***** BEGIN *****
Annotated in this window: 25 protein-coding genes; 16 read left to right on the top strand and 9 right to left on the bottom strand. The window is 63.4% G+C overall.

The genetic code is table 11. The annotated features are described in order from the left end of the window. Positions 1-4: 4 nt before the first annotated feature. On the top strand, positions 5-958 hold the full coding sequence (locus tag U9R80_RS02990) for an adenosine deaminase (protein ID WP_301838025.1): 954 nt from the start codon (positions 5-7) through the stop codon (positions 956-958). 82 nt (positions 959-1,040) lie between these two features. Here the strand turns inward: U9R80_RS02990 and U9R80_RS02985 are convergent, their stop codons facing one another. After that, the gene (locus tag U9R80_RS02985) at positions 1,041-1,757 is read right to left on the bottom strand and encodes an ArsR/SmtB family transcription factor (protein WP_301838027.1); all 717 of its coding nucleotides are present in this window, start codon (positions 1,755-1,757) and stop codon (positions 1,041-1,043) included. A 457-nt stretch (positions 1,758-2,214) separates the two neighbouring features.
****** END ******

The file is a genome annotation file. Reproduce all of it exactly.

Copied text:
Annotated in this window: 25 protein-coding genes; 16 read left to right on the top strand and 9 right to left on the bottom strand. The window is 63.4% G+C overall.

The genetic code is table 11. The annotated features are described in order from the left end of the window. Positions 1-4: 4 nt before the first annotated feature. On the top strand, positions 5-958 hold the full coding sequence (locus tag U9R80_RS02990) for an adenosine deaminase (protein ID WP_301838025.1): 954 nt from the start codon (positions 5-7) through the stop codon (positions 956-958). 82 nt (positions 959-1,040) lie between these two features. Here the strand turns inward: U9R80_RS02990 and U9R80_RS02985 are convergent, their stop codons facing one another. After that, the gene (locus tag U9R80_RS02985) at positions 1,041-1,757 is read right to left on the bottom strand and encodes an ArsR/SmtB family transcription factor (protein WP_301838027.1); all 717 of its coding nucleotides are present in this window, start codon (positions 1,755-1,757) and stop codon (positions 1,041-1,043) included. A 457-nt stretch (positions 1,758-2,214) separates the two neighbouring features.